ISO, IEC Awarded Emmy For Standards That Provide High Quality Audio and Video Programming to ConsumersNEW YORK, October 2, 1996 -- The National Academy of Television Arts and Sciences (NATAS) awarded its 1995-1996 Engineering Emmy for Outstanding Achievement in Technological Development to the International Organization for Standardization (ISO) and the International Electrotechnical Commission (IEC) for their standardization work in media, the American National Standards Institute (ANSI), the U.S. member body of ISO announced today.
The award was presented to a joint ISO/IEC international subcommittee that developed standards (MPEG-1, MPEG-2, and JPEG) related to coded representation of video, audio and systems for digital compression and coding of continuous-tone still images. MPEG compression technology is a cost-effective means of delivering high quality audio and video programming to consumers by reducing the bandwidth necessary to carry the signal to homes and businesses across the globe. JPEG has revolutionized still image technology for both consumers and commercial interests with cost effective high quality still pictures.
ANSI President and CEO Sergio Mazza, stated, On behalf of the U.S. standards community, ANSI is pleased that ISO and IEC and their international standards have been recognized for the valuable role they play in the entertainment industry. We commend the participants of the ISO/IEC subcommittee for developing standards that provide the highest level of efficiency to the user.
Hundreds of dedicated individuals from 26 countries worked to develop each of these standards, and this award represents an excellent achievement by the international community, said Dr. Daniel T. Lee of Hewlett-Packard Company and leader of the working group, responsible for developing the JPEG standard.
Pete Schirling of the IBM Corporation, head of the U.S. delegation to the working group in charge of developing the MPEG-1 and MPEG-2 standards noted that U.S. representatives from large and small corporations, organizations, and government were instrumental in the development of the standards. They can take pride in what has been accomplished, as this award represents a successful joint effort by all groups working together, he said.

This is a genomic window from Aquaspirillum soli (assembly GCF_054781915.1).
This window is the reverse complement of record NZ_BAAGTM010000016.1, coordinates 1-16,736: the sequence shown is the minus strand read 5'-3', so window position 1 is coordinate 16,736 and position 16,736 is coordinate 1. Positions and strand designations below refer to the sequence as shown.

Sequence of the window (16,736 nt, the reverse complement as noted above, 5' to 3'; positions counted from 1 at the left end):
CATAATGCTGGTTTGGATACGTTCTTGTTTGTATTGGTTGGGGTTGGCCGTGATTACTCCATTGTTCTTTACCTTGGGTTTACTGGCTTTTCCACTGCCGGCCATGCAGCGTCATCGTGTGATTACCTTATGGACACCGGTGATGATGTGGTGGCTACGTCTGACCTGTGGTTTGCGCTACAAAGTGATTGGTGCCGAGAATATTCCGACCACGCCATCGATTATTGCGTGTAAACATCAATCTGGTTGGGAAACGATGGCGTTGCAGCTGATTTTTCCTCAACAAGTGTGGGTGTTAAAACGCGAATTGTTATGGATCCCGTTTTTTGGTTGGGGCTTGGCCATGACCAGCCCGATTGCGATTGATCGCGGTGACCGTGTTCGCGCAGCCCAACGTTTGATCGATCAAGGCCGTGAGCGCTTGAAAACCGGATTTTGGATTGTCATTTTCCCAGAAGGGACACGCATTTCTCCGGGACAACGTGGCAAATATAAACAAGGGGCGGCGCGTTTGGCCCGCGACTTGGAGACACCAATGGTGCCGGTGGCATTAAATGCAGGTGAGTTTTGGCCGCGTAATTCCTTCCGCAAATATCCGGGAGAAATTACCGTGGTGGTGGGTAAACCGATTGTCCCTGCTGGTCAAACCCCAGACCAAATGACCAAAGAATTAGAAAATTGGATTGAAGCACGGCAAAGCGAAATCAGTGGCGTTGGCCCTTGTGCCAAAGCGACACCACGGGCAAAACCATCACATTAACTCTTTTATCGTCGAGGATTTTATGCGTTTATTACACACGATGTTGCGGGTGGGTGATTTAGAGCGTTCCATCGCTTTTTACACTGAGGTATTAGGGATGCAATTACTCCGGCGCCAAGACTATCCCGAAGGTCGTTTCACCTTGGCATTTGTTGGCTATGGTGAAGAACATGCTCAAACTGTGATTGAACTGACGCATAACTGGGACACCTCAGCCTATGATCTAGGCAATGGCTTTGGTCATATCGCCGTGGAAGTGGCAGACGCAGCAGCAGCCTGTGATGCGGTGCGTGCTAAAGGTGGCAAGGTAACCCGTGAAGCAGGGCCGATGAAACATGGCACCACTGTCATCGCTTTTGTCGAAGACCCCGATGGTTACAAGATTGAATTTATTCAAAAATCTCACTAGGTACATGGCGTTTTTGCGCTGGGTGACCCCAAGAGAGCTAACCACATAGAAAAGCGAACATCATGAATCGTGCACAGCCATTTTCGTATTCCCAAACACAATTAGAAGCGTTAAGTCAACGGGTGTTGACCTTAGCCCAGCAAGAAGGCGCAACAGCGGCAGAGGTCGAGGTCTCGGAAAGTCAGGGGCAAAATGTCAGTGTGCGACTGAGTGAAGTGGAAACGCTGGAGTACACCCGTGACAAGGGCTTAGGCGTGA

The standards being recognized are: MPEG-1 (ISO/IEC-11172, Coding of moving pictures and associated audio for digital storage media at up to about 1,5 Mbit/s); MPEG-2 (ISO/IEC-13818, Generic coding of moving pictures and associated audio information); and JPEG (ISO/IEC-10918, Digital compression and coding of continuous-tone still images). The standards were developed by a subcommittee (Coding of audio, picture, multimedia, and hypermedia information) of the ISO/IEC Joint Technical Committee 1 on information technology. JTC-1 is administered by ANSI on behalf of the United States.
The Emmy Award was presented October 1 at a ceremony held in New York City. Accepting the award on behalf of the ISO/IEC Subcommittee were: Dr. Hiroshi Yasuda, Chairman of Subcommittee 29, Japan; Dr. Leonardo Chiariglione, Convener, Subcommittee 29, Working Group 11, Italy; Dr. Daniel Lee, Convener, Subcommittee 29, Working Group 1, United States; and Ms. Narumi Hirose, Secretariat, Subcommittee 29, Japan.
ANSI is a private, non-profit organization that coordinates the U.S. voluntary standards system, bringing together interests from private and public sectors to develop voluntary standards for U.S. industries. ANSI is the official U.S. member body to the world's leading standards bodies: the International Organization for Standardization (ISO) and, via the U.S. National Committee, the International Electrotechnical Commission (IEC).
The Institute's membership includes approximately 1,300 national and international companies and 285 government agencies, institutions and professional, technical, trade, educational, labor, and consumer organizations.
This press release was issued by ANSI, the US representative to ISO/IEC JTC 1. An International Delegation Representing JTC 1, SC 29, and WG 11 attend Tuesday Evening festivities. Dr. Hiroshi Yasuda accepted the Emmy on behalf of all who participated in the development of MPEG and JPEG.